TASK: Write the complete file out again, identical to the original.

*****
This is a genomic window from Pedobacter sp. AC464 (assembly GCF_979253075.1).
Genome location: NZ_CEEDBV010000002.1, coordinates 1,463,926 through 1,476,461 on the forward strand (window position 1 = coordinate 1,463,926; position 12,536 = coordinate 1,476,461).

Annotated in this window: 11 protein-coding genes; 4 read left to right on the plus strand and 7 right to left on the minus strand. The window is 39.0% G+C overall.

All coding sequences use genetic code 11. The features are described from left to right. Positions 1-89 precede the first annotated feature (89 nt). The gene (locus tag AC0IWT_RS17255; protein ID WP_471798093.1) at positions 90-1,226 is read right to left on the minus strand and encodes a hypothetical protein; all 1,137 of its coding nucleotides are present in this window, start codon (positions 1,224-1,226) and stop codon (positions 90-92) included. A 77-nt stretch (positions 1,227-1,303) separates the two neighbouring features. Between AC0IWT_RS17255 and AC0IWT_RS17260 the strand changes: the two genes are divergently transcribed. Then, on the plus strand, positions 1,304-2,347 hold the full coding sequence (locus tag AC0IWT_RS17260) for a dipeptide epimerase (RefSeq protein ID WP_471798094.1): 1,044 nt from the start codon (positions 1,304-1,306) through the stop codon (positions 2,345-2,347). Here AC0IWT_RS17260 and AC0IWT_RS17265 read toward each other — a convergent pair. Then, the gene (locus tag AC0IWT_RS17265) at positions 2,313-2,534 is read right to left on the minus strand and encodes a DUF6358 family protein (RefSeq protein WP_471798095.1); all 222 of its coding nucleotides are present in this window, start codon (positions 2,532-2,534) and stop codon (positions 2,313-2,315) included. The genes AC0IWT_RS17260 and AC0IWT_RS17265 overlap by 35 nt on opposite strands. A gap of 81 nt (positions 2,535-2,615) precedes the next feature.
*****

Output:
This is a genomic window from Pedobacter sp. AC464 (assembly GCF_979253075.1).
Genome location: NZ_CEEDBV010000002.1, coordinates 1,463,926 through 1,476,461 on the forward strand (window position 1 = coordinate 1,463,926; position 12,536 = coordinate 1,476,461).

Annotated in this window: 11 protein-coding genes; 4 read left to right on the plus strand and 7 right to left on the minus strand. The window is 39.0% G+C overall.

All coding sequences use genetic code 11. The features are described from left to right. Positions 1-89 precede the first annotated feature (89 nt). The gene (locus tag AC0IWT_RS17255; protein ID WP_471798093.1) at positions 90-1,226 is read right to left on the minus strand and encodes a hypothetical protein; all 1,137 of its coding nucleotides are present in this window, start codon (positions 1,224-1,226) and stop codon (positions 90-92) included. A 77-nt stretch (positions 1,227-1,303) separates the two neighbouring features. Between AC0IWT_RS17255 and AC0IWT_RS17260 the strand changes: the two genes are divergently transcribed. Then, on the plus strand, positions 1,304-2,347 hold the full coding sequence (locus tag AC0IWT_RS17260) for a dipeptide epimerase (RefSeq protein ID WP_471798094.1): 1,044 nt from the start codon (positions 1,304-1,306) through the stop codon (positions 2,345-2,347). Here AC0IWT_RS17260 and AC0IWT_RS17265 read toward each other — a convergent pair. Then, the gene (locus tag AC0IWT_RS17265) at positions 2,313-2,534 is read right to left on the minus strand and encodes a DUF6358 family protein (RefSeq protein WP_471798095.1); all 222 of its coding nucleotides are present in this window, start codon (positions 2,532-2,534) and stop codon (positions 2,313-2,315) included. The genes AC0IWT_RS17260 and AC0IWT_RS17265 overlap by 35 nt on opposite strands. A gap of 81 nt (positions 2,535-2,615) precedes the next feature.